Gen. Jack Keane: US deal with Taliban on ending Afghan war could happen next week
Retired military general and Fox News analyst Jack Keane told “The Story” an approaching deal between the United States and the Taliban to end nearly 18 years of fighting — America’s longest war — could happen next week.
Some 14,000 U.S. troops remain in Afghanistan, and their withdrawal “by the end of 2020,” as Keane said, is a central part of the U.S.-Taliban talks.
Keane noted that the U.S., for its part, seeks Taliban guarantees that Afghanistan, which hosted Al Qaeda and its leader Usama bin Laden before the 9/11 attacks, will not be used as a launchpad for global terror assaults.
Keane said he predicts that the threat of Al Qaeda will have American armed forces keep between 8,000 to 9,000 troops in Afghanistan.
He added: “For 18 years, we have prevented another attack on the United States.”
The expensive price tag of the war, Keane explained, is money well spent, and it was worth it keeping Americans safe on the home front.
Intra-Afghan talks on the country’s political future are expected to follow an agreement, though the Taliban has refused so far to negotiate with the Afghan government, dismissing it as a U.S. puppet. The insurgent group now controls roughly half of Afghanistan and is at its strongest since its 2001 defeat by a U.S.-led invasion.
In Washington, President Trump told reporters he believes the Taliban insurgents are eager to stop fighting and that they could “very easily” prevent Afghanistan from being a breeding ground for terrorism. The U.S. will, nonetheless, keep a close eye on Taliban influence, he said, even as it thins its troop presence.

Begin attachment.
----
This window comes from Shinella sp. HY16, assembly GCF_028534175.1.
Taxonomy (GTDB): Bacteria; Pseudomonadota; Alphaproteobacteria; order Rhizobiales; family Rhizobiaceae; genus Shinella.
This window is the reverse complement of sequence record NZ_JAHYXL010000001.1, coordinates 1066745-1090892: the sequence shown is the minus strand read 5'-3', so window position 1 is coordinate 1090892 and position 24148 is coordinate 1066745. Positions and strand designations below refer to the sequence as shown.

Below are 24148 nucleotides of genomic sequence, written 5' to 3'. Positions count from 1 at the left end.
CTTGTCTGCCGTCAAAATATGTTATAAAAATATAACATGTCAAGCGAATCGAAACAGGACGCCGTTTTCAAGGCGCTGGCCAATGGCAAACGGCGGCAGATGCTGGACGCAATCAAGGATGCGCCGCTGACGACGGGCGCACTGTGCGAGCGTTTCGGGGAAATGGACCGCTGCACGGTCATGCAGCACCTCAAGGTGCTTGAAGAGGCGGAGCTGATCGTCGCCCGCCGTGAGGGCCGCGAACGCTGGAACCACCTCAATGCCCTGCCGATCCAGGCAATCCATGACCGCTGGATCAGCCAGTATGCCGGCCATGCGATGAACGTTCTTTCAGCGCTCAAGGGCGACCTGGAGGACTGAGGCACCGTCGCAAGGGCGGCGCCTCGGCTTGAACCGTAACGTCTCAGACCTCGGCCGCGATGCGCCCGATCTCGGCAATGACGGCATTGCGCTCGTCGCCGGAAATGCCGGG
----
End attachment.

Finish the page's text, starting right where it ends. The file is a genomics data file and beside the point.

Damaged Dubai City wedding hall is seen after an explosion in Kabul, Afghanistan, Sunday, Aug. 18, 2019. A suicide-bomb blast ripped through a wedding party on a busy Saturday night. (AP Photo/Rafiq Maqbool)
“That’s what we have to watch. And we’ll always have intelligence, and we’ll always have somebody there,” Trump said.
The new talks in Qatar, where the insurgent group has a political office, come after a horrific suicide bombing at a wedding in Kabul over the weekend. The blast, claimed by the IS affiliate that has emerged as a brutal threat in recent years, led outraged Afghans to question whether a U.S.-Taliban deal would mean peace for long-suffering civilians.
Afghanistan was the world’s deadliest conflict in 2018, and the United Nations has said more civilians died last year than in the past decade. Afghan officials have said Saturday’s bombing killed more than 63. More than 32,000 civilians have been killed in the past 10 years.